A painful view of the game on induction day

August 05, 1993|By Michael Madden | Michael Madden,Boston Globe

BOSTON -- It was shock enough to venture into baseball's sacred ground, Cooperstown, and see how the money-changers have invaded the temple. Hawkers, shysters, memorabilia buffs now slime up to the very doors of baseball's Hall of Fame itself, selling and buying everything and anything.

Not all, but many of baseball's greats were here, there and everywhere, selling their autographs, and the soul sank at the sight. Couldn't the schlocking take just one weekend of the year off?

But even worse was to venture into baseball's heart and find the game no longer has a soul. The San Diego Padres have sold out their fans, the New York Mets are running amok, the Mets' response to the truly shameful behavior of Vince Coleman et al is only that "our in-house counsel is investigating."

Our in-house counsel?

Baseball now resorts to legalisms and accountants because its moral force is gone and its soul is empty. When lawyers are asked to speak for the game, there is no message but the only message lawyers can give -- hair-splitting and word-stretching to protect self-interest. Not truth.

Baseball no longer has a commissioner. Baseball no longer has a moral force. Baseball no longer has a core.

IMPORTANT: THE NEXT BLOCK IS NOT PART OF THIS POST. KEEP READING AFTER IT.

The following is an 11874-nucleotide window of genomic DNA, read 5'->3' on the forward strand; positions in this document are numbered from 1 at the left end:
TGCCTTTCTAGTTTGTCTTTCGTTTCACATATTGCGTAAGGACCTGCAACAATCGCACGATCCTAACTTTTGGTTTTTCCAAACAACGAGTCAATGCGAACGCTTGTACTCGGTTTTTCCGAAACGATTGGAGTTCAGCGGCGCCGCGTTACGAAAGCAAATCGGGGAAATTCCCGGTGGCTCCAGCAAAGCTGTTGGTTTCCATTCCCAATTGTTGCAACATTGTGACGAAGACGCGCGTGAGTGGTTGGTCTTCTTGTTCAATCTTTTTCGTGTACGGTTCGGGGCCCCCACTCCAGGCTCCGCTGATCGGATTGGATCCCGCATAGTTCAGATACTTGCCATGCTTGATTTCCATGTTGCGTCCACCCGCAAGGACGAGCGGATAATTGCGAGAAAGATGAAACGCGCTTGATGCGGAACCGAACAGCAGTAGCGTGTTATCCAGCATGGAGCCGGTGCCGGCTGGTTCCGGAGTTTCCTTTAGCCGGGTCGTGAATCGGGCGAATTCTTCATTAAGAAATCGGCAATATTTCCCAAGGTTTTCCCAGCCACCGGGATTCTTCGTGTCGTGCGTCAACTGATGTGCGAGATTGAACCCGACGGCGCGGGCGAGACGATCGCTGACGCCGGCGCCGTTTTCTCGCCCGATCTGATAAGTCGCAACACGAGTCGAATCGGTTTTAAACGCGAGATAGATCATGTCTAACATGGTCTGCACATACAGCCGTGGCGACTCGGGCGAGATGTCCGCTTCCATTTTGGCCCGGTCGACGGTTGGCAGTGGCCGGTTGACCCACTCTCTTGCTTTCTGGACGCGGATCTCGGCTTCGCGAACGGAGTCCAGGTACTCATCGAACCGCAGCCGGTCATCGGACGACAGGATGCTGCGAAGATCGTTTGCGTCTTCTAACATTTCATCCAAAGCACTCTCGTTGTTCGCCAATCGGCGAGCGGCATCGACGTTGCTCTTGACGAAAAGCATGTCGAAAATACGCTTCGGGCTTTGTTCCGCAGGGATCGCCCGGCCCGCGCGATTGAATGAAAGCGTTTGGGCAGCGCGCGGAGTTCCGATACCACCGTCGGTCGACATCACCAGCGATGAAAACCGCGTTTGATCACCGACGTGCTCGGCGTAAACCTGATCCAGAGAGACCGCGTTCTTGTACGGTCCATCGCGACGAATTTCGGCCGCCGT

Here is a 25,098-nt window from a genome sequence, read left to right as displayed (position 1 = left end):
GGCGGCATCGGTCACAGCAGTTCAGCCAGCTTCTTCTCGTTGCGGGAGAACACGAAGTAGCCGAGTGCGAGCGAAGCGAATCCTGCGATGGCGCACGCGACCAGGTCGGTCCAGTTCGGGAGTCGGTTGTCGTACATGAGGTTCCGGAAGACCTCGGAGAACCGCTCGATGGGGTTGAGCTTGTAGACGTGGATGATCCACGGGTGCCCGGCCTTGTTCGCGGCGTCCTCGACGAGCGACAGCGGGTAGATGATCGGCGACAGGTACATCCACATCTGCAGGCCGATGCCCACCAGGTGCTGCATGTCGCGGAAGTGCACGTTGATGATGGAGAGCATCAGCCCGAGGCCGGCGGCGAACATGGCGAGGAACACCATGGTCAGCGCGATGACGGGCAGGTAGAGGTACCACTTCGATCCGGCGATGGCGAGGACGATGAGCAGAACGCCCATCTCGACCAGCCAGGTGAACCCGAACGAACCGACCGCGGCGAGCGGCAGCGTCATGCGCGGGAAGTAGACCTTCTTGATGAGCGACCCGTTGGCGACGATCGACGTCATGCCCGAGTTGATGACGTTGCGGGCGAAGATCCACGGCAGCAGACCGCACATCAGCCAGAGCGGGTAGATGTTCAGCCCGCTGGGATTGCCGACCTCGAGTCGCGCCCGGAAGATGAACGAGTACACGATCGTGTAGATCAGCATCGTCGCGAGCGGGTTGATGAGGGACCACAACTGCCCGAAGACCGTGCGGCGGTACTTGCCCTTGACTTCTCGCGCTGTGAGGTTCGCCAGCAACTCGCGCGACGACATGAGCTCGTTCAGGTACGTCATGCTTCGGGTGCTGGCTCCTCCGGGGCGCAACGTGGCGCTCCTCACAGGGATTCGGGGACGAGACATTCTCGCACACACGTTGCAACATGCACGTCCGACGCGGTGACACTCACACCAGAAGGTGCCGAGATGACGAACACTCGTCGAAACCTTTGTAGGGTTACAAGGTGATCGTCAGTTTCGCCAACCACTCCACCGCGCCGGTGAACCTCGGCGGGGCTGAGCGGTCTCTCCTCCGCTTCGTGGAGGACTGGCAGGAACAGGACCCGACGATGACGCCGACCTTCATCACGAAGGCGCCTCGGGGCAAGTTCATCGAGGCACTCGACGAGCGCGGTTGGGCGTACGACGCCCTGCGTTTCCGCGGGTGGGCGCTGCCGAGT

Vince Coleman throws explosives at baseball's fans, and "our in-house counsel" is investigating. A commissioner -- nay, any human being with a heart and soul -- would have suspended Coleman immediately and not allowed him back into a baseball park unless he was cleared of firing an explosive at a 2-year-old. ++ Instead, the lawyers' words filter out, "innocent until proven guilty," and baseball no longer has a moral boundary, and players and owners sense this intuitively.

So it was that Bowie Kuhn -- of all people -- stood on the veranda of that most gorgeous hotel, the Otesaga in Cooperstown, and )) spoke of how he would have been in daily contact with the Padres, to see if they were getting fair value in return for stars being shipped all across America, and of how he would have stepped in if he had concluded otherwise. "That's what a commissioner has to do," said Kuhn, "protect baseball."

Just as Kuhn would have had Marge Schott in and Coleman in and "I would have been on the Mets immediately" to see how they were responding to Coleman's adolescent, if not criminal, behavior toward the people baseball has forgotten -- its fans. "And I would have been on them every day," said Kuhn, "until we got to the bottom of this."

Baseball people now talk of marketing as if it can be its savior. So it was that Reggie Jackson walked proudly onto a field outside Cooperstown, a field surrounded by cornfields, and more than one person who has fallen sway to the marketing crowd remarked that "this was a field of dreams."

No, no, no. This was so much more, one of the most ego-driven men ever to play the game reduced to humility to find himself at baseball's heart. So were we all.

Indeed, anyone who pretends to speak for baseball, anyone who plays baseball, anyone who wants to make a financial killing from baseball should come to Cooperstown to drink at the well that fills the game's soul. Lawyer talk and marketing talk and TV contract talk would disappear in a fool's breath, because the game would humble them all.

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